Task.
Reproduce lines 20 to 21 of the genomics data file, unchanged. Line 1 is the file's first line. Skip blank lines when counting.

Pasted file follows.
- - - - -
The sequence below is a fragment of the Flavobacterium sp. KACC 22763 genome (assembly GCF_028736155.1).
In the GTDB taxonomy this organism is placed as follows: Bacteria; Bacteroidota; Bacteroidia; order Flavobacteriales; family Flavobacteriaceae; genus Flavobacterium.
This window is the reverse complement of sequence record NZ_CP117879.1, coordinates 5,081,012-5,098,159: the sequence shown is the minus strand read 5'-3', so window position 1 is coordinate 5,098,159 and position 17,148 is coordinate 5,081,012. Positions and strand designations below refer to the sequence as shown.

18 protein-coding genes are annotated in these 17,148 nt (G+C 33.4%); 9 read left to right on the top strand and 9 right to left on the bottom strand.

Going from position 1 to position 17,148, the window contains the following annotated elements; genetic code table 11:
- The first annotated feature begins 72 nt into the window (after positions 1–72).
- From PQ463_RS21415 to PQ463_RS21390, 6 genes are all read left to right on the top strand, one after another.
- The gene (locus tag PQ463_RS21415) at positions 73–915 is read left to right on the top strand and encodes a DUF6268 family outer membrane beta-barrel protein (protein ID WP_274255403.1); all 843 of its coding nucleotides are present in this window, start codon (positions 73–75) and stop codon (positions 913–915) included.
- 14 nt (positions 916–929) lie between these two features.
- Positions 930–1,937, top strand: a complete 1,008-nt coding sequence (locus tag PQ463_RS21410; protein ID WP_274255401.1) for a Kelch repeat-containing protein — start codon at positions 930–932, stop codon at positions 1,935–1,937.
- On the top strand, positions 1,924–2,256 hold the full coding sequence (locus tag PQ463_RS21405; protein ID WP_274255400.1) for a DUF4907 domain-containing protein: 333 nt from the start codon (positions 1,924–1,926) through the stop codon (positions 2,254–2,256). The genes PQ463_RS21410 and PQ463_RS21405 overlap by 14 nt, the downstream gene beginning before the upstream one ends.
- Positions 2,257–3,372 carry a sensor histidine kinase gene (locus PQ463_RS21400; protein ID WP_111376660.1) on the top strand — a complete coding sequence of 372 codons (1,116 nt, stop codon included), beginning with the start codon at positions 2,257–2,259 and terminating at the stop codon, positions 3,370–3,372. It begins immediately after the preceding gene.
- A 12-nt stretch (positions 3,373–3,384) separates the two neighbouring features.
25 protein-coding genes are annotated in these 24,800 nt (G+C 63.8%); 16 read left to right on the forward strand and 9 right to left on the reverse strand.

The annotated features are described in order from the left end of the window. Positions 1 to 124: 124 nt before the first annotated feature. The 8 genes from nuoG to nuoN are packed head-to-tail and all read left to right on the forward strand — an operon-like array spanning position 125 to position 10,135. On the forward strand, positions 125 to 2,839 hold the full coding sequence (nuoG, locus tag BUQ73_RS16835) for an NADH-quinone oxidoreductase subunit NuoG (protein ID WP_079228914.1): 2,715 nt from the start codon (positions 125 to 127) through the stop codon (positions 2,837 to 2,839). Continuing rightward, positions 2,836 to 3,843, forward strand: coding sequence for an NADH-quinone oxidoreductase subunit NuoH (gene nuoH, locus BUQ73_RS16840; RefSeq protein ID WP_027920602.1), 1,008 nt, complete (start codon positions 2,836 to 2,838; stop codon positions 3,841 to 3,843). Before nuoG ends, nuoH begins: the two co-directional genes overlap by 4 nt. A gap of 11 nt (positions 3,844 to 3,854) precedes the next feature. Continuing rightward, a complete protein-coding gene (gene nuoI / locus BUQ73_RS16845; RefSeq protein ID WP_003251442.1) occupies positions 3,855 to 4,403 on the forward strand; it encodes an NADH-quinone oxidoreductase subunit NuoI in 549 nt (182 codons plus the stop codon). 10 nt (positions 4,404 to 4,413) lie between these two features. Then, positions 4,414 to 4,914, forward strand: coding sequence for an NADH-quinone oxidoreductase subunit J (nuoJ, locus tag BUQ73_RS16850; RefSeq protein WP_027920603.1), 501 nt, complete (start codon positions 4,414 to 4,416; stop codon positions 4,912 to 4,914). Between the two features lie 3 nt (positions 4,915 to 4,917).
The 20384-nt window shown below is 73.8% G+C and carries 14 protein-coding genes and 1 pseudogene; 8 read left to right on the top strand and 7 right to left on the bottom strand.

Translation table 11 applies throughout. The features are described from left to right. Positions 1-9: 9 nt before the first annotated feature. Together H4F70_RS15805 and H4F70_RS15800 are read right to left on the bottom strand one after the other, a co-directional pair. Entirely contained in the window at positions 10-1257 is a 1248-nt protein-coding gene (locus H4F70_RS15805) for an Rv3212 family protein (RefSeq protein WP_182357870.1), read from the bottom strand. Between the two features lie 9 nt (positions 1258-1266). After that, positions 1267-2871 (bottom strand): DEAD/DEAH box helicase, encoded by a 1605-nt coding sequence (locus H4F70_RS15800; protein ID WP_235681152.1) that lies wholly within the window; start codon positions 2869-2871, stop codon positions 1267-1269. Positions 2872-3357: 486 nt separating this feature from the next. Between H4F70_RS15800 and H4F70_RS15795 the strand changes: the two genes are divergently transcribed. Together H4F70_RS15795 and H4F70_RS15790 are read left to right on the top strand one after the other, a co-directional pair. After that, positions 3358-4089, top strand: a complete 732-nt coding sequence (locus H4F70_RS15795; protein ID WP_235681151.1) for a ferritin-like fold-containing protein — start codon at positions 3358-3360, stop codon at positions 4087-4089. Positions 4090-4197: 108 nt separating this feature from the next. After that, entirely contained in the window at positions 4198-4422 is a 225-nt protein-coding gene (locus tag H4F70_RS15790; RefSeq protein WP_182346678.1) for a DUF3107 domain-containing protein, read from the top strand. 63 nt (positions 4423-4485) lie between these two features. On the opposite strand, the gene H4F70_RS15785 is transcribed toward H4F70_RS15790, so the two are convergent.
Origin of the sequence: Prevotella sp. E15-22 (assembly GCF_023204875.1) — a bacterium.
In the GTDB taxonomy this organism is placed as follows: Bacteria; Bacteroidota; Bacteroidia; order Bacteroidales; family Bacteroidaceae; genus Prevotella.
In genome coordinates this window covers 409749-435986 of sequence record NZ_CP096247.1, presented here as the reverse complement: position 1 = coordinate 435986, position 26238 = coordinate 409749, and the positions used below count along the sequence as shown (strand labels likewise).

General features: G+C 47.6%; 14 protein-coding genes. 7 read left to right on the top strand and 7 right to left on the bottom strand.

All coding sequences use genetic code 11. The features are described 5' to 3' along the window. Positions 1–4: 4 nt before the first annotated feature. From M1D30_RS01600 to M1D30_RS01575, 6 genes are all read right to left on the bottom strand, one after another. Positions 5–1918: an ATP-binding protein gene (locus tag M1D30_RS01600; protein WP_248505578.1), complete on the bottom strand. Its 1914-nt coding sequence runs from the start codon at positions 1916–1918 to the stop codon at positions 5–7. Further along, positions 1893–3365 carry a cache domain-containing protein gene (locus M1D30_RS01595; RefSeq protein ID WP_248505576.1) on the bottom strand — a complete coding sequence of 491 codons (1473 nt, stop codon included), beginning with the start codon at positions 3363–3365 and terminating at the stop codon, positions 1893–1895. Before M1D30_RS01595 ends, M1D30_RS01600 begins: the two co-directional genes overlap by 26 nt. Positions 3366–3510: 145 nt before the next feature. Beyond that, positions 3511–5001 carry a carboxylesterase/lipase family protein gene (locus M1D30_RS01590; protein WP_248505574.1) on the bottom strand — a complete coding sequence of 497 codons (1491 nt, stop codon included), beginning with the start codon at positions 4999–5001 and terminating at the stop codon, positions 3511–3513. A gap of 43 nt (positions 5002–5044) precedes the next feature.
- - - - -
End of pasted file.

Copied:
In genome coordinates this window covers 409749-435986 of sequence record NZ_CP096247.1, presented here as the reverse complement: position 1 = coordinate 435986, position 26238 = coordinate 409749, and the positions used below count along the sequence as shown (strand labels likewise).

General features: G+C 47.6%; 14 protein-coding genes. 7 read left to right on the top strand and 7 right to left on the bottom strand.